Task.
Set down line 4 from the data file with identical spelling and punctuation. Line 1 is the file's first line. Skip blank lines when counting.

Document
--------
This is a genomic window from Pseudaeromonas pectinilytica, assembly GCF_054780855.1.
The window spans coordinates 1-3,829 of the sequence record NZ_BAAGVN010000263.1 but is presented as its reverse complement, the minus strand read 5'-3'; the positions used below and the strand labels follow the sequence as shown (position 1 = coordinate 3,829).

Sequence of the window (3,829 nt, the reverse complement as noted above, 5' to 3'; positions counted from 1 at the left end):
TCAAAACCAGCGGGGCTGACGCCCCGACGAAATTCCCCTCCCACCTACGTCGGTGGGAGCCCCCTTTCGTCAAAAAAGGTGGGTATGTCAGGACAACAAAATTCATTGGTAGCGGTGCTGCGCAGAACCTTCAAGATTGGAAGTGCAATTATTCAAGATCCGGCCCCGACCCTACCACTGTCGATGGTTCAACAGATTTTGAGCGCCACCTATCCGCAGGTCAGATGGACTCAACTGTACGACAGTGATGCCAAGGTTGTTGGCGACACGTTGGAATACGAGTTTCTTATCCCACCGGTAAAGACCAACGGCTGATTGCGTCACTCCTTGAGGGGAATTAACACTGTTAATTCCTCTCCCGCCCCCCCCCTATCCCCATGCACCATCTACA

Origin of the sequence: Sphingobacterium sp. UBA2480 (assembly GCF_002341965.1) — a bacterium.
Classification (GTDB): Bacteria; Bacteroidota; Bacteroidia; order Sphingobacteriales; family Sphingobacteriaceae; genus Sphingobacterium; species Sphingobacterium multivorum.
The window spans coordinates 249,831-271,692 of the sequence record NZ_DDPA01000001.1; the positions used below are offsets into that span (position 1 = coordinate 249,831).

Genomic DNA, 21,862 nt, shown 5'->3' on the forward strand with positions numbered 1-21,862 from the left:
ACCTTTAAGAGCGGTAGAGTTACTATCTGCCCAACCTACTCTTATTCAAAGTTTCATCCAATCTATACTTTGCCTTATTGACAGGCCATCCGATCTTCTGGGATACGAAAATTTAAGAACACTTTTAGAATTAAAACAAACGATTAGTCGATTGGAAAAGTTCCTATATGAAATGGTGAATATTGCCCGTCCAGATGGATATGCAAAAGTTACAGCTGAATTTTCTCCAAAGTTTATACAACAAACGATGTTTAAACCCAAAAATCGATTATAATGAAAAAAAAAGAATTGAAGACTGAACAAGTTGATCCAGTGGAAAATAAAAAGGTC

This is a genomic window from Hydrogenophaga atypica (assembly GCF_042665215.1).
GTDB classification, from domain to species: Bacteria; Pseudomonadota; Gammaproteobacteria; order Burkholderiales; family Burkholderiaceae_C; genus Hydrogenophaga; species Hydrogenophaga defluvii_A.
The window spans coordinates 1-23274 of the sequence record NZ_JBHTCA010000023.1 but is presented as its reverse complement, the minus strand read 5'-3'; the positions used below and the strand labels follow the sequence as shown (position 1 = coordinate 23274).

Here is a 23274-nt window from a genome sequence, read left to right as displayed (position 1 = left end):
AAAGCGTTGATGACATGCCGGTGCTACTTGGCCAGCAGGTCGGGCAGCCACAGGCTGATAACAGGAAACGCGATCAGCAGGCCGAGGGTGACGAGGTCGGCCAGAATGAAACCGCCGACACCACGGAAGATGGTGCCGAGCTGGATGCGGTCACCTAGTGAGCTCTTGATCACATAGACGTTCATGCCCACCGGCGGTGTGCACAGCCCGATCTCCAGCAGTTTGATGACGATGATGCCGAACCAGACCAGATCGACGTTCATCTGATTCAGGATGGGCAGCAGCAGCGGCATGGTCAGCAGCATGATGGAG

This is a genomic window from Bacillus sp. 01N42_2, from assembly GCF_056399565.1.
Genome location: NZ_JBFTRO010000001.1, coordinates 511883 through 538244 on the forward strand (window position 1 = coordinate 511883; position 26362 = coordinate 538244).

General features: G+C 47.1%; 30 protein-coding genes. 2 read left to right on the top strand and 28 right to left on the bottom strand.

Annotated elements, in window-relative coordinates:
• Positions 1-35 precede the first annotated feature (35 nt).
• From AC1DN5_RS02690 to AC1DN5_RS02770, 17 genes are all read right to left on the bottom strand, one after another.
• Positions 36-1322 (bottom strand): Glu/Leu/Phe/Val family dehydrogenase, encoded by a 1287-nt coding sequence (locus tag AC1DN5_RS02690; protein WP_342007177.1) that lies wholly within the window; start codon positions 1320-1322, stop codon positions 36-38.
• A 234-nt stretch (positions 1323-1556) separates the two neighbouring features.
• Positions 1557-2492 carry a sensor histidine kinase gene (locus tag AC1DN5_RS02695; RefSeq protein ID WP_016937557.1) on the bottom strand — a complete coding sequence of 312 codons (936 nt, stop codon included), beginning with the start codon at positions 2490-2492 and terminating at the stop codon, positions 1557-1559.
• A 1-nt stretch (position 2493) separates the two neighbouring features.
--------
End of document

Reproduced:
TCAAAACCAGCGGGGCTGACGCCCCGACGAAATTCCCCTCCCACCTACGTCGGTGGGAGCCCCCTTTCGTCAAAAAAGGTGGGTATGTCAGGACAACAAAATTCATTGGTAGCGGTGCTGCGCAGAACCTTCAAGATTGGAAGTGCAATTATTCAAGATCCGGCCCCGACCCTACCACTGTCGATGGTTCAACAGATTTTGAGCGCCACCTATCCGCAGGTCAGATGGACTCAACTGTACGACAGTGATGCCAAGGTTGTTGGCGACACGTTGGAATACGAGTTTCTTATCCCACCGGTAAAGACCAACGGCTGATTGCGTCACTCCTTGAGGGGAATTAACACTGTTAATTCCTCTCCCGCCCCCCCCCTATCCCCATGCACCATCTACA